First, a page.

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Wednesday, 8 May 2013

Azerbaijan: Legislative amendments on Islamic banking not on CBA agenda

The Central Bank of Azerbaijan (CBA) does not currently consider amending the domestic legislation to ensure the implementation of Islamic banking in Azerbaijan, CBA Chairman Elman Rustamov told Trend news agency.
Prohibition on charging interest for loans is the major distinction between Islamic and Western-style banking. Instead of interest, Islamic banks take a stake in businesses to which they loan money and share both the profit and loss with the client.
There is a special order of taxation of Islamic financial instruments, forms and methods of regulation and supervision of Islamic banks, along with the procedure for the issuance and circulation of Islamic securities and the requirements of Islamic investment funds in the world.
Banned activity includes speculation in financial markets, financing the economy through methods of interest calculation and financing production, trade or services prohibited by Islam, such as producing alcohol, food containing pork, gambling, etc.
"It is necessary to first create a legislative basis, then a regulatory one based on it, then licensing and the issuance of permits can begin. If there is no such basis, these actions remain exploratory by nature," Rustamov said.
The only 'Islamic window' in Azerbaijan, created by the International Bank of Azerbaijan, has already begun serving customers. The amount of assets attracted from Islamic financing sources has hit $60-70 million. At the same time, Islamic leasing products are actively offered via the Joint Leasing Company, one of the co-founders of IBA.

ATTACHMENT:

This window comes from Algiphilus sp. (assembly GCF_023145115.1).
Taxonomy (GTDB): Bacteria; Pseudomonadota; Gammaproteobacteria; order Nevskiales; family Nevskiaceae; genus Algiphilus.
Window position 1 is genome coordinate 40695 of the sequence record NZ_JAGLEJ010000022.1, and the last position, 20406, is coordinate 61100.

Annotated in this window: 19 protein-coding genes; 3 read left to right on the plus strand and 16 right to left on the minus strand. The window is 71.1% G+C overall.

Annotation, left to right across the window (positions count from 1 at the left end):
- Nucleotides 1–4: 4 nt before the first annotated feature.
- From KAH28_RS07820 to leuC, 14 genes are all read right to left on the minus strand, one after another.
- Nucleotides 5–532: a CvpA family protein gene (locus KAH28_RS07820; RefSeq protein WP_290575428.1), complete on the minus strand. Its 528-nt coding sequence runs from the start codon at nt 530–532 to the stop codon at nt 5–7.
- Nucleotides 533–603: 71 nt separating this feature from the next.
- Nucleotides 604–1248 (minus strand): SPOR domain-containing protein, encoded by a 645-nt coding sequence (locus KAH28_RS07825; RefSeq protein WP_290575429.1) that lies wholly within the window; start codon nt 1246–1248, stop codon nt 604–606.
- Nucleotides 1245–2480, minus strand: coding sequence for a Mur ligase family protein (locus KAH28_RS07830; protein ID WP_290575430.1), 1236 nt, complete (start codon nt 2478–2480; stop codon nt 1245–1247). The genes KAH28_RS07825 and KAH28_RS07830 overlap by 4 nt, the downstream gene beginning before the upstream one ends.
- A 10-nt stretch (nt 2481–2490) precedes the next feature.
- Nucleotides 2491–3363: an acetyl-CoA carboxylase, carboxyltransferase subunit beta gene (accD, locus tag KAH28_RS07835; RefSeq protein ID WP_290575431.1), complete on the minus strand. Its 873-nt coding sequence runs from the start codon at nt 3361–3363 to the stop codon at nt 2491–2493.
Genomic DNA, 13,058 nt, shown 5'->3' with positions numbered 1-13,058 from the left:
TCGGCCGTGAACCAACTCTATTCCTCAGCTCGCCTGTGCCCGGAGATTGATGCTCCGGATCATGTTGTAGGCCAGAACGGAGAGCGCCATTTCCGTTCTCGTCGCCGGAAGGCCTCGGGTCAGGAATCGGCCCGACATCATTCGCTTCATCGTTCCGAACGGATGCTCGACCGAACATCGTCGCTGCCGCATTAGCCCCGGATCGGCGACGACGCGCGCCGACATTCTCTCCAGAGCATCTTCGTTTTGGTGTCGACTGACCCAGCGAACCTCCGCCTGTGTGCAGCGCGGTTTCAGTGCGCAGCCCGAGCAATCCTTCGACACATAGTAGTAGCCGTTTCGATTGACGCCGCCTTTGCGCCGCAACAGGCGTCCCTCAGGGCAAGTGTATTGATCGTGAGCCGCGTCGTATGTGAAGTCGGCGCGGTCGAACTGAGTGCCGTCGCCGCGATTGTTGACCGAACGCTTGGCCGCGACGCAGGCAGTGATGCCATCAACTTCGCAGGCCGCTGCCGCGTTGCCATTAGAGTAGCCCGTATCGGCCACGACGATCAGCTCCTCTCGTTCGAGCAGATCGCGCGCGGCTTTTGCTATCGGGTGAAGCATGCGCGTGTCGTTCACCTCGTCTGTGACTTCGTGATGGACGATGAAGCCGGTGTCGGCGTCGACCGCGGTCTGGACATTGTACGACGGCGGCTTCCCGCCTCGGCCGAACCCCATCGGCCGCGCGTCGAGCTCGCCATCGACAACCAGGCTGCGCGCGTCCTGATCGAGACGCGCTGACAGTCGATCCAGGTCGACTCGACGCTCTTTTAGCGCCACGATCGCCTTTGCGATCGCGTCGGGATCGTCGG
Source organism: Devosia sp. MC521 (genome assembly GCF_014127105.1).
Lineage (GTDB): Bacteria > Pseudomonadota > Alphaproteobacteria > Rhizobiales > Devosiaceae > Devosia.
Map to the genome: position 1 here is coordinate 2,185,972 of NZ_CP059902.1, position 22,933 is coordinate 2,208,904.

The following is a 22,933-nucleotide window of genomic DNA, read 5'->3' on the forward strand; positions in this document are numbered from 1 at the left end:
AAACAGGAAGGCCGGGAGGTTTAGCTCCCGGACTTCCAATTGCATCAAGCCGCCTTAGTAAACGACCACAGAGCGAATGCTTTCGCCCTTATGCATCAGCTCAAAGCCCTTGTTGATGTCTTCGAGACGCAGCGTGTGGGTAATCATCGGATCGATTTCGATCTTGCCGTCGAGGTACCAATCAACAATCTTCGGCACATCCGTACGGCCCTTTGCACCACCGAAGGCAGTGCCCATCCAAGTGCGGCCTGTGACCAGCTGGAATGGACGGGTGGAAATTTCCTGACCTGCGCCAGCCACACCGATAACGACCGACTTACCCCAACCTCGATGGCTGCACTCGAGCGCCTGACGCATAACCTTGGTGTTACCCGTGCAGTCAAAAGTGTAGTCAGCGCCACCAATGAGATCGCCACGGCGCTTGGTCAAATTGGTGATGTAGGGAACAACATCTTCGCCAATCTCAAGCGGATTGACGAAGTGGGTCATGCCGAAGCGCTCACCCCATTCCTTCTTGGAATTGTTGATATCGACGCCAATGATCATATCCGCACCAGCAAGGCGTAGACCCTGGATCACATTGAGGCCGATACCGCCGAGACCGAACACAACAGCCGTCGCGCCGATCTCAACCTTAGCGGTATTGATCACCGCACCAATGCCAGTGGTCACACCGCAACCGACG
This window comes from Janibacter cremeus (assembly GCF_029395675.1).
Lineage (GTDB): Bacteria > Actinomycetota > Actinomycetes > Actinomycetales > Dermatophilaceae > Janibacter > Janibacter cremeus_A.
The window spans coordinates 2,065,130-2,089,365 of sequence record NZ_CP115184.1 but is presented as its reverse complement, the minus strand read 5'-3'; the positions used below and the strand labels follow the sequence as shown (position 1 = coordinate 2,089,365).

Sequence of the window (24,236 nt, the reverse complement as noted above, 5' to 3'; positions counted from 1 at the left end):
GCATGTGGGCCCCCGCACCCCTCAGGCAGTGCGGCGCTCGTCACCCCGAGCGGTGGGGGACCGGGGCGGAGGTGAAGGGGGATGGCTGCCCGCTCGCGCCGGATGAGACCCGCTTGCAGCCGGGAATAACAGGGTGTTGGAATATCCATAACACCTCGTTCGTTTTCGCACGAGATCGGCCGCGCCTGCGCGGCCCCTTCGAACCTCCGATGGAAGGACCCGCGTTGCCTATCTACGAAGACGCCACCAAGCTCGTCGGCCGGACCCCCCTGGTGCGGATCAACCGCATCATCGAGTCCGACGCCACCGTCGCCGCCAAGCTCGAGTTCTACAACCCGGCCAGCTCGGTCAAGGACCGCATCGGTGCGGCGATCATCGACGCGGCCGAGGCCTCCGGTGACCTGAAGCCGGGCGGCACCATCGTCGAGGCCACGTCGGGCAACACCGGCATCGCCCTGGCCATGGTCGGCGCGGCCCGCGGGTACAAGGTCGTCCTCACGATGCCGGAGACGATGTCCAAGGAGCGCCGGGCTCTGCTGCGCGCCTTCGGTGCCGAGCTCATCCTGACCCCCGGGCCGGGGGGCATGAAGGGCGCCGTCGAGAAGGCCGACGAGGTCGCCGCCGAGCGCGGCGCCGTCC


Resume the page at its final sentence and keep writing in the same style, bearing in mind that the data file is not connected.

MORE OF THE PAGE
The range of services offered by the bank includes such products of Islamic banking as Ijara, an analogue of traditional leasing, Vakala deposit, an equivalent of a conventional deposit, Islamic bank cards, and opening of Gard Hassan accounts.
IBA Islamic Banking Department head Behnam Gurbanzade earlier said that the above-said products of the IBA have undergone relevant certification in independent Sharia financial and legal advisory company Dar al Sharia, founded by Dubai Islamic Bank in accordance with international practices.
Thus, all procedures and documentation on these types of services provided by the IBA Islamic Banking Department meet the standards assigned by leading Islamic financial regulator AAOIFI (Accounting and Auditing Organization for Islamic Financial Institutions).
To create a legislative basis for Islamic banking, the IBA jointly with international financial institutions is preparing proposals for amendments to the banking legislation.
Experts believe that the application of Islamic window in Azerbaijan would influence positively the development of Islamic banking in the country. They suggest that as long as loan interest rates stay above the 20-percent mark, Islamic banking could potentially gain market share.
The IBA is not alone in studying the field of Islamic finance. Earlier, the Russian-owned Nikoil Bank started offering clients the opportunity to make interest-free deposits, which would then be invested into Sharia law-compliant business ventures.
Also, Amrahbank, partly owned by the Bahrain-based International Investment Bank, has plans to offer "Sharia-complaint financial products" to cash in on "the untapped Islamic banking market both in Azerbaijan and neighboring regions."
Earlier, Kovsarbank attempted to offer a full range of Islamic banking services in Azerbijan. However, the CBA withdrew its license, saying it was violating the law and citing a small portfolio. The bank subsequently closed down.

(Azernews / 07 May 2013)
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